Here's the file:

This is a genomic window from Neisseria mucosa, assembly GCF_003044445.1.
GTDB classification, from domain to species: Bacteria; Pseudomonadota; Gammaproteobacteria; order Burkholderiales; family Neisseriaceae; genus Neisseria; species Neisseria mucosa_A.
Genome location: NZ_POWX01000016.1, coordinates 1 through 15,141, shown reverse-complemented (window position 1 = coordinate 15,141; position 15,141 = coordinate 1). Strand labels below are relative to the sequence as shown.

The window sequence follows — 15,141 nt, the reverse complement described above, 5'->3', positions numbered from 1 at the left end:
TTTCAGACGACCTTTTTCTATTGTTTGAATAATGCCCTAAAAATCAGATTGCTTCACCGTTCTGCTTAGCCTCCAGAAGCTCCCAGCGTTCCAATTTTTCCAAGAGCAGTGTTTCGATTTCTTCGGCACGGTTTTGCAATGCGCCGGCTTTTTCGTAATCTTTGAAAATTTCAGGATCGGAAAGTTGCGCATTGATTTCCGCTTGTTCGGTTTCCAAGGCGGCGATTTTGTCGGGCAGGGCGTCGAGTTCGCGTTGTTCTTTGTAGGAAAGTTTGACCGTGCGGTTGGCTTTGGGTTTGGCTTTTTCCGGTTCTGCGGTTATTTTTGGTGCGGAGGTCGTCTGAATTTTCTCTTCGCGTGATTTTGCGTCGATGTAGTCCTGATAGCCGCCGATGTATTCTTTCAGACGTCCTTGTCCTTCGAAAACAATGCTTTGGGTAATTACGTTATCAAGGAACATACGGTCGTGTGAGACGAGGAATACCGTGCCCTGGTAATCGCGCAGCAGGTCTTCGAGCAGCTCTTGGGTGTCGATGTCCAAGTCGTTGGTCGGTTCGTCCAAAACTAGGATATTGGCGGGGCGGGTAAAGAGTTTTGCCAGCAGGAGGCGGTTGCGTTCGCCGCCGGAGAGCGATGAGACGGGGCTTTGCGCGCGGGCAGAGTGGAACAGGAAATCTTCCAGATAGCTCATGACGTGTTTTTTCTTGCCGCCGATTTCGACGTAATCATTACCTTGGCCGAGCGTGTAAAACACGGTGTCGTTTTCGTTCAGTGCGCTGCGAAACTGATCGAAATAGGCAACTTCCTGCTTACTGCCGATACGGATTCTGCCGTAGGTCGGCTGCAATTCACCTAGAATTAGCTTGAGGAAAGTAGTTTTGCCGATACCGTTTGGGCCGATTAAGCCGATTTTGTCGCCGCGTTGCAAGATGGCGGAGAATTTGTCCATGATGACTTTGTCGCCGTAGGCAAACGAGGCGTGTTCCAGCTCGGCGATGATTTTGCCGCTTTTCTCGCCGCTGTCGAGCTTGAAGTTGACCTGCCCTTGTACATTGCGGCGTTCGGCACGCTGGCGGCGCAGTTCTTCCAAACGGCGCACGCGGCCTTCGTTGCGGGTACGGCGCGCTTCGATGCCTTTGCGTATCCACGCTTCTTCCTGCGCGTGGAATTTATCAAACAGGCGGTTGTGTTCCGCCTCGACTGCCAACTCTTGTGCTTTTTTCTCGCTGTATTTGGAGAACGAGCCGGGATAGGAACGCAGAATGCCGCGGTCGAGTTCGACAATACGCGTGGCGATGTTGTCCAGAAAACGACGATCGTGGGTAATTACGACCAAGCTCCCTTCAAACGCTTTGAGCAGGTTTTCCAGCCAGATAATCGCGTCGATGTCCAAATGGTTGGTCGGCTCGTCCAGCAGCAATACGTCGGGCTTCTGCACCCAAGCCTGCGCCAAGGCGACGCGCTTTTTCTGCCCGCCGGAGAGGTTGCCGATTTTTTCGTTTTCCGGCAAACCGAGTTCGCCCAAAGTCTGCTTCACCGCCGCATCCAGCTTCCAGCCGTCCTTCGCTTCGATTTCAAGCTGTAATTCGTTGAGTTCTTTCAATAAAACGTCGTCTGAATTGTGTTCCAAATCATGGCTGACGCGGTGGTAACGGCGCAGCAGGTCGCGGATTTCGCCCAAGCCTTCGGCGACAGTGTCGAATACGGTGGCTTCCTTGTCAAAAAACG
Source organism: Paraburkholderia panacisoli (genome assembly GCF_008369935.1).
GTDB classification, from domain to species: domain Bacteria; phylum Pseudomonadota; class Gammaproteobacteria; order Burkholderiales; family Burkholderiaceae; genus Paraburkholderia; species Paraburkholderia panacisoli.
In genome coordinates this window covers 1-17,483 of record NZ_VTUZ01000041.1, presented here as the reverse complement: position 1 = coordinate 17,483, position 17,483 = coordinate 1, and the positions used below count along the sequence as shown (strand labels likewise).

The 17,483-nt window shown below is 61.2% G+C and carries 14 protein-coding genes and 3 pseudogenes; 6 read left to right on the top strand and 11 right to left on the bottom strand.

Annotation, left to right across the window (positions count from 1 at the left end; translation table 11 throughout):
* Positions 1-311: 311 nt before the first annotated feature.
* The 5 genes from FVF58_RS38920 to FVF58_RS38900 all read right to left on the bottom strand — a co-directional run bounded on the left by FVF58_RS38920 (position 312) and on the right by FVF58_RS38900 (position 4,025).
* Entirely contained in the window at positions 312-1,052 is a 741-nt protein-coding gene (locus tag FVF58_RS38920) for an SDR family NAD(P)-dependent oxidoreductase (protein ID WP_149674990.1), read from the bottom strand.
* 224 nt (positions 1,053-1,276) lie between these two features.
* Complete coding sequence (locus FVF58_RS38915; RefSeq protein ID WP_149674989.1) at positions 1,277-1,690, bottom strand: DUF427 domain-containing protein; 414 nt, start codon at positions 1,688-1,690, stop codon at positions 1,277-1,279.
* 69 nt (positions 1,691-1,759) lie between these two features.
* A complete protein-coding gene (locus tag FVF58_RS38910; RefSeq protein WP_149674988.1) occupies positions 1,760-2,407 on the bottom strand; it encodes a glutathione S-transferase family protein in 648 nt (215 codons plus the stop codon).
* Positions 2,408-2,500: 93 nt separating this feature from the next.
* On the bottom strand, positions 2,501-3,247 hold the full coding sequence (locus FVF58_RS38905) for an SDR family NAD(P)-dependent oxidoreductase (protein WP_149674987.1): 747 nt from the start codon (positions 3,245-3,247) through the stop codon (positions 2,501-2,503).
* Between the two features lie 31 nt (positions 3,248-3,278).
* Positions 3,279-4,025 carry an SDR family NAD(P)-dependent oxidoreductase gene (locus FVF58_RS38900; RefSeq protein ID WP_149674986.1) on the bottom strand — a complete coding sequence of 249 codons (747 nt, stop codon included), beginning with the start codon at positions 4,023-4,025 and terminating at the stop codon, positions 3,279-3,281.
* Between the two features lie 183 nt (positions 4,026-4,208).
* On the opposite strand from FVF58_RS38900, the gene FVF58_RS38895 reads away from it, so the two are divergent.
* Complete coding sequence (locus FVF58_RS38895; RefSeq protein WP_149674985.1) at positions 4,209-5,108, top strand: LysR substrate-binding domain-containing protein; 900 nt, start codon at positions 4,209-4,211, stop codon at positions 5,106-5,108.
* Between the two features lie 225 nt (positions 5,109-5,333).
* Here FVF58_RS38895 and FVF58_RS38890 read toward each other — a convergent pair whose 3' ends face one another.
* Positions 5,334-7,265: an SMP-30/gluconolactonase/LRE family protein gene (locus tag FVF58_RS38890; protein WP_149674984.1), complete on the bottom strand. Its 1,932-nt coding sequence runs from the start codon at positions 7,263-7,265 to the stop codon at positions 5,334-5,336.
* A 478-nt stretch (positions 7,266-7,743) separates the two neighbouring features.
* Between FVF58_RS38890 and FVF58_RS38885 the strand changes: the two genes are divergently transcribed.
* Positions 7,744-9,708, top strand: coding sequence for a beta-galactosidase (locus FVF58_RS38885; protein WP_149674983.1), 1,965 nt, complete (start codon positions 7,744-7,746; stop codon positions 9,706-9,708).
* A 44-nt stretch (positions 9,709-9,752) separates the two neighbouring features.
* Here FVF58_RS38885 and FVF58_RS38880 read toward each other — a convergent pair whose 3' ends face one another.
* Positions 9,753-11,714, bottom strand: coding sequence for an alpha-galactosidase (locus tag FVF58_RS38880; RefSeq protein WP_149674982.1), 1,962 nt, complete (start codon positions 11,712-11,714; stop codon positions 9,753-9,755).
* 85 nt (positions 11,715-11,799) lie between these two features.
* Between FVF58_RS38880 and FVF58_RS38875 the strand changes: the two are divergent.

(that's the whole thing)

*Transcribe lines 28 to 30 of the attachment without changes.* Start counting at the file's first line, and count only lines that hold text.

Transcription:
* A 478-nt stretch (positions 7,266-7,743) separates the two neighbouring features.
* Between FVF58_RS38890 and FVF58_RS38885 the strand changes: the two genes are divergently transcribed.
* Positions 7,744-9,708, top strand: coding sequence for a beta-galactosidase (locus FVF58_RS38885; protein WP_149674983.1), 1,965 nt, complete (start codon positions 7,744-7,746; stop codon positions 9,706-9,708).